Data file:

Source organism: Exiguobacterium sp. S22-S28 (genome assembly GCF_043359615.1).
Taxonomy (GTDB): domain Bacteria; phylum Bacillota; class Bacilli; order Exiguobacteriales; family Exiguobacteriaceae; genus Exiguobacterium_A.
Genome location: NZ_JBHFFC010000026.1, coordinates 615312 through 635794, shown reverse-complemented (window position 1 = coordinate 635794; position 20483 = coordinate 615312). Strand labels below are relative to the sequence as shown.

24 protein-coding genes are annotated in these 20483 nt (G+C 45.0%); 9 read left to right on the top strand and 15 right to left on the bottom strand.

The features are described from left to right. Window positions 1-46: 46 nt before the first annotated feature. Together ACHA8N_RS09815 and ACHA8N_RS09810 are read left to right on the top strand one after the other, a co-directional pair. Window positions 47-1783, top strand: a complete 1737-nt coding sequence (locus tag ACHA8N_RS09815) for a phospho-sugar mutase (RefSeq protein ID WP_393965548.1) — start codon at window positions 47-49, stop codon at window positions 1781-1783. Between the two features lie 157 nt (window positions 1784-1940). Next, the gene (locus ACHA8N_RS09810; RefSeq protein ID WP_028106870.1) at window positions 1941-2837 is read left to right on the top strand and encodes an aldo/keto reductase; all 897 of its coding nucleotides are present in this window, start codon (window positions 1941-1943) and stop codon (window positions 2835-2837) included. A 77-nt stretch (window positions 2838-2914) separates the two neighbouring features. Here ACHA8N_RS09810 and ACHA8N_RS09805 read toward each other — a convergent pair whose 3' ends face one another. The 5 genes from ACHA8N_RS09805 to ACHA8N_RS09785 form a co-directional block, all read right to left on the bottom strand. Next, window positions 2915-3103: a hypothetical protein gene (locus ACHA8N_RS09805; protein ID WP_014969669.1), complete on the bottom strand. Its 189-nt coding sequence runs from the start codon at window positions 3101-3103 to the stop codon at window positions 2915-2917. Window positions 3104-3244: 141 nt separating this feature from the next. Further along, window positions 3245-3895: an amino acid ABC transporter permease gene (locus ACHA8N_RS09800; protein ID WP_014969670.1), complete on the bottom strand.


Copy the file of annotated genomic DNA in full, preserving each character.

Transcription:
Source organism: Exiguobacterium sp. S22-S28 (genome assembly GCF_043359615.1).
Taxonomy (GTDB): domain Bacteria; phylum Bacillota; class Bacilli; order Exiguobacteriales; family Exiguobacteriaceae; genus Exiguobacterium_A.
Genome location: NZ_JBHFFC010000026.1, coordinates 615312 through 635794, shown reverse-complemented (window position 1 = coordinate 635794; position 20483 = coordinate 615312). Strand labels below are relative to the sequence as shown.

24 protein-coding genes are annotated in these 20483 nt (G+C 45.0%); 9 read left to right on the top strand and 15 right to left on the bottom strand.

The features are described from left to right. Window positions 1-46: 46 nt before the first annotated feature. Together ACHA8N_RS09815 and ACHA8N_RS09810 are read left to right on the top strand one after the other, a co-directional pair. Window positions 47-1783, top strand: a complete 1737-nt coding sequence (locus tag ACHA8N_RS09815) for a phospho-sugar mutase (RefSeq protein ID WP_393965548.1) — start codon at window positions 47-49, stop codon at window positions 1781-1783. Between the two features lie 157 nt (window positions 1784-1940). Next, the gene (locus ACHA8N_RS09810; RefSeq protein ID WP_028106870.1) at window positions 1941-2837 is read left to right on the top strand and encodes an aldo/keto reductase; all 897 of its coding nucleotides are present in this window, start codon (window positions 1941-1943) and stop codon (window positions 2835-2837) included. A 77-nt stretch (window positions 2838-2914) separates the two neighbouring features. Here ACHA8N_RS09810 and ACHA8N_RS09805 read toward each other — a convergent pair whose 3' ends face one another. The 5 genes from ACHA8N_RS09805 to ACHA8N_RS09785 form a co-directional block, all read right to left on the bottom strand. Next, window positions 2915-3103: a hypothetical protein gene (locus ACHA8N_RS09805; protein ID WP_014969669.1), complete on the bottom strand. Its 189-nt coding sequence runs from the start codon at window positions 3101-3103 to the stop codon at window positions 2915-2917. Window positions 3104-3244: 141 nt separating this feature from the next. Further along, window positions 3245-3895: an amino acid ABC transporter permease gene (locus ACHA8N_RS09800; protein ID WP_014969670.1), complete on the bottom strand.